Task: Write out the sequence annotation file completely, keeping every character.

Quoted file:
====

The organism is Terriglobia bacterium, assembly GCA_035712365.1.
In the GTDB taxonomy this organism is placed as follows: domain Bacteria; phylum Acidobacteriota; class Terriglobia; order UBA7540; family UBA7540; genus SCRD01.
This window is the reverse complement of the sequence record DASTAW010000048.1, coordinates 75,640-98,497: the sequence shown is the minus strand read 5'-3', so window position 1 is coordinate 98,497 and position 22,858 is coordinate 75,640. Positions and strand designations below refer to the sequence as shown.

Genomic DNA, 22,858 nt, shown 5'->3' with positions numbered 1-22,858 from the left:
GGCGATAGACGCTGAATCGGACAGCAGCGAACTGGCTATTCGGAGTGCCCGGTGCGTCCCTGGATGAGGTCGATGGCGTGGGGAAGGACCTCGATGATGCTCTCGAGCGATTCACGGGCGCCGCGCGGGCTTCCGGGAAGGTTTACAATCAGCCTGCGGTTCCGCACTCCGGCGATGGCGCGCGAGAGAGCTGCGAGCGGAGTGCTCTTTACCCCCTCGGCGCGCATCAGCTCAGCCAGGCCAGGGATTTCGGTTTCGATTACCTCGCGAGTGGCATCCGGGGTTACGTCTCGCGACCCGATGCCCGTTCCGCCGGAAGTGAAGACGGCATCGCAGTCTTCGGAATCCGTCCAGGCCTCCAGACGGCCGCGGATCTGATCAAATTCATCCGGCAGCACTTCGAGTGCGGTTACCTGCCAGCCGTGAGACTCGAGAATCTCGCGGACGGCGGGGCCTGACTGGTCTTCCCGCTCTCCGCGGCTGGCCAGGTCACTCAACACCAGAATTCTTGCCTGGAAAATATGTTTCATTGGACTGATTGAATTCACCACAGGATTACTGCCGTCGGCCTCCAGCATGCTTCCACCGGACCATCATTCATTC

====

The organism is Terriglobia bacterium, assembly GCA_035712365.1.
In the GTDB taxonomy this organism is placed as follows: domain Bacteria; phylum Acidobacteriota; class Terriglobia; order UBA7540; family UBA7540; genus SCRD01.
This window is the reverse complement of the sequence record DASTAW010000048.1, coordinates 75,640-98,497: the sequence shown is the minus strand read 5'-3', so window position 1 is coordinate 98,497 and position 22,858 is coordinate 75,640. Positions and strand designations below refer to the sequence as shown.

Genomic DNA, 22,858 nt, shown 5'->3' with positions numbered 1-22,858 from the left:
GGCGATAGACGCTGAATCGGACAGCAGCGAACTGGCTATTCGGAGTGCCCGGTGCGTCCCTGGATGAGGTCGATGGCGTGGGGAAGGACCTCGATGATGCTCTCGAGCGATTCACGGGCGCCGCGCGGGCTTCCGGGAAGGTTTACAATCAGCCTGCGGTTCCGCACTCCGGCGATGGCGCGCGAGAGAGCTGCGAGCGGAGTGCTCTTTACCCCCTCGGCGCGCATCAGCTCAGCCAGGCCAGGGATTTCGGTTTCGATTACCTCGCGAGTGGCATCCGGGGTTACGTCTCGCGACCCGATGCCCGTTCCGCCGGAAGTGAAGACGGCATCGCAGTCTTCGGAATCCGTCCAGGCCTCCAGACGGCCGCGGATCTGATCAAATTCATCCGGCAGCACTTCGAGTGCGGTTACCTGCCAGCCGTGAGACTCGAGAATCTCGCGGACGGCGGGGCCTGACTGGTCTTCCCGCTCTCCGCGGCTGGCCAGGTCACTCAACACCAGAATTCTTGCCTGGAAAATATGTTTCATTGGACTGATTGAATTCACCACAGGATTACTGCCGTCGGCCTCCAGCATGCTTCCACCGGACCATCATTCATTC